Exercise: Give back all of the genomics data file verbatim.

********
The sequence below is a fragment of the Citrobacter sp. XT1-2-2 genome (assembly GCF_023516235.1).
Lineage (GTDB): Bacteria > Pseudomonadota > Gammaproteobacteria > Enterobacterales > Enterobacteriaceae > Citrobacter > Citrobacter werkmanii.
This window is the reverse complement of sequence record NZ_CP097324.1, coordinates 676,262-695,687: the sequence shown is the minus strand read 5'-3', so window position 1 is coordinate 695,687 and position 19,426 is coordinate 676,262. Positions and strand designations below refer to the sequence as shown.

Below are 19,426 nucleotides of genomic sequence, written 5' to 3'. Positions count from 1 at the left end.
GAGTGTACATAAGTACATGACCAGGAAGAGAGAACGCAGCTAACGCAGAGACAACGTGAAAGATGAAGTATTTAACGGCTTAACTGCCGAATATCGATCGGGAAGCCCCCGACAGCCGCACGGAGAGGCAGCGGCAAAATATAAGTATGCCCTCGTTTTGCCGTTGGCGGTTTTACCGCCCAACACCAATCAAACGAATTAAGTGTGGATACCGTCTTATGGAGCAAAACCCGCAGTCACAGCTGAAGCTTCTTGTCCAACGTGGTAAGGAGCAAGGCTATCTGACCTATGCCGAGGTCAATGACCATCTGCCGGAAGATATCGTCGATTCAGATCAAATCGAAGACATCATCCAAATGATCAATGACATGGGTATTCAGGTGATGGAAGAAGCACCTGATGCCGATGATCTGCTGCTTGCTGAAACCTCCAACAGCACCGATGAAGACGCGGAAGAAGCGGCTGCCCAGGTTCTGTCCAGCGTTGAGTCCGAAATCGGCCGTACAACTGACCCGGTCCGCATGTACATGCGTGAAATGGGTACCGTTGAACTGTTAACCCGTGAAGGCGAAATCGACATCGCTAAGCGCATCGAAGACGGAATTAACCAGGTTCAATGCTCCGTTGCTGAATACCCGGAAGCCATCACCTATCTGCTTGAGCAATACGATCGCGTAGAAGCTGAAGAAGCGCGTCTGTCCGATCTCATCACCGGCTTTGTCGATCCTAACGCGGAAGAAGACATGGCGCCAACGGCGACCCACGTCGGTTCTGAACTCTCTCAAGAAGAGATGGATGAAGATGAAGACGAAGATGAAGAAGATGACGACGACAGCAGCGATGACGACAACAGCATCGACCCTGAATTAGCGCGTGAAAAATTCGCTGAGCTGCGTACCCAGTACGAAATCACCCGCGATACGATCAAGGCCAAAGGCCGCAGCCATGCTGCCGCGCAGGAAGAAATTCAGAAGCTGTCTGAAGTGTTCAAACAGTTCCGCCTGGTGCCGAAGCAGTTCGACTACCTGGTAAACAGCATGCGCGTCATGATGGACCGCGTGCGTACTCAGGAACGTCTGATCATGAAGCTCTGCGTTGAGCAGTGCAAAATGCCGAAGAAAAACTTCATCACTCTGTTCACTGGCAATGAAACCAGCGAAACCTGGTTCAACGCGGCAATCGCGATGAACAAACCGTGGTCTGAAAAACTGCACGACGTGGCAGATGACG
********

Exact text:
The sequence below is a fragment of the Citrobacter sp. XT1-2-2 genome (assembly GCF_023516235.1).
Lineage (GTDB): Bacteria > Pseudomonadota > Gammaproteobacteria > Enterobacterales > Enterobacteriaceae > Citrobacter > Citrobacter werkmanii.
This window is the reverse complement of sequence record NZ_CP097324.1, coordinates 676,262-695,687: the sequence shown is the minus strand read 5'-3', so window position 1 is coordinate 695,687 and position 19,426 is coordinate 676,262. Positions and strand designations below refer to the sequence as shown.

Below are 19,426 nucleotides of genomic sequence, written 5' to 3'. Positions count from 1 at the left end.
GAGTGTACATAAGTACATGACCAGGAAGAGAGAACGCAGCTAACGCAGAGACAACGTGAAAGATGAAGTATTTAACGGCTTAACTGCCGAATATCGATCGGGAAGCCCCCGACAGCCGCACGGAGAGGCAGCGGCAAAATATAAGTATGCCCTCGTTTTGCCGTTGGCGGTTTTACCGCCCAACACCAATCAAACGAATTAAGTGTGGATACCGTCTTATGGAGCAAAACCCGCAGTCACAGCTGAAGCTTCTTGTCCAACGTGGTAAGGAGCAAGGCTATCTGACCTATGCCGAGGTCAATGACCATCTGCCGGAAGATATCGTCGATTCAGATCAAATCGAAGACATCATCCAAATGATCAATGACATGGGTATTCAGGTGATGGAAGAAGCACCTGATGCCGATGATCTGCTGCTTGCTGAAACCTCCAACAGCACCGATGAAGACGCGGAAGAAGCGGCTGCCCAGGTTCTGTCCAGCGTTGAGTCCGAAATCGGCCGTACAACTGACCCGGTCCGCATGTACATGCGTGAAATGGGTACCGTTGAACTGTTAACCCGTGAAGGCGAAATCGACATCGCTAAGCGCATCGAAGACGGAATTAACCAGGTTCAATGCTCCGTTGCTGAATACCCGGAAGCCATCACCTATCTGCTTGAGCAATACGATCGCGTAGAAGCTGAAGAAGCGCGTCTGTCCGATCTCATCACCGGCTTTGTCGATCCTAACGCGGAAGAAGACATGGCGCCAACGGCGACCCACGTCGGTTCTGAACTCTCTCAAGAAGAGATGGATGAAGATGAAGACGAAGATGAAGAAGATGACGACGACAGCAGCGATGACGACAACAGCATCGACCCTGAATTAGCGCGTGAAAAATTCGCTGAGCTGCGTACCCAGTACGAAATCACCCGCGATACGATCAAGGCCAAAGGCCGCAGCCATGCTGCCGCGCAGGAAGAAATTCAGAAGCTGTCTGAAGTGTTCAAACAGTTCCGCCTGGTGCCGAAGCAGTTCGACTACCTGGTAAACAGCATGCGCGTCATGATGGACCGCGTGCGTACTCAGGAACGTCTGATCATGAAGCTCTGCGTTGAGCAGTGCAAAATGCCGAAGAAAAACTTCATCACTCTGTTCACTGGCAATGAAACCAGCGAAACCTGGTTCAACGCGGCAATCGCGATGAACAAACCGTGGTCTGAAAAACTGCACGACGTGGCAGATGACG